China reported 3.804 million new cancer cases last year, about seven cases a minute and, surprisingly, women who don't smoke can also get lung cancer due to their exposure to secondhand smoke and cooking oil fumes, according to a report by the China Cancer Center.

The report complied data from China's 31 provinces, municipalities and autonomous regions, and it suggests that lung cancer is still the most frequently occurring malignancy in the country. Cigarette smoking has been identified as a risk factor for lung cancer, but studies have shown a rapidly increasing incidence of lung cancer among female non-smokers.

Liang Chaoyang, vice director of the Department of Thoracic Surgery at Beijing's China Japan Friendship Hospital, said cooking methods, the influence of second or third-hand smoke and environmental pollution were behind the rise of lung cancer among women.

Liang also said more than 700 million women and children in China had long been exposed to secondhand smoke both at home and in public spaces, making China the worst place in the world for secondhand smoke.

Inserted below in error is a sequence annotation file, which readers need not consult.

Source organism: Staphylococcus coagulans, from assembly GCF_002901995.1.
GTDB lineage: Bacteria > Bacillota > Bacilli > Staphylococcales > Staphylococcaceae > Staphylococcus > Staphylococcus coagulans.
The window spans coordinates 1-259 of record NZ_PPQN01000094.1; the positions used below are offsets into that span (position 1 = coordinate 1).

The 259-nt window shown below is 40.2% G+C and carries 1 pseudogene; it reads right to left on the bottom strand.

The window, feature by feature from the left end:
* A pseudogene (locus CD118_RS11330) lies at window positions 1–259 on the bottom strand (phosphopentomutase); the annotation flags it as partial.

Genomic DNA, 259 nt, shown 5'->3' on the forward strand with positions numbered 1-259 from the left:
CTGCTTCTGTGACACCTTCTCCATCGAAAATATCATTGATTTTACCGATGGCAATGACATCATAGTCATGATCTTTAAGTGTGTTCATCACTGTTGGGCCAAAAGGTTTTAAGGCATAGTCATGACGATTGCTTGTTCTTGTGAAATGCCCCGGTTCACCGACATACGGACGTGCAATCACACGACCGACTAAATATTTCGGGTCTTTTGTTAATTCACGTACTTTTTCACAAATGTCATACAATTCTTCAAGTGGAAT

About 55 percent of females aged over 15 were exposed to secondhand smoke at home on a daily basis. Some cancer experts have warned that putting someone else in the way of secondhand smoke was not only selfish and immoral, but also equated to committing slow murder.

Professor Zhi Xiuyi from the Lung Cancer Diagnosis and Treatment Center at the Capital Medical University blamed Chinese cooking methods, such as stir-frying and deep-frying, as a main risk factor in the higher incidence of lung cancer among women.

"They stay in the kitchen for longer periods than men, putting themselves in the path of toxic components, and consequently face a higher risk of lung cancer."

Research led by Zhou Caicun at Shanghai's Tongji University School of Medicine found cooking oil temperatures directly affected the amount of fumes created.

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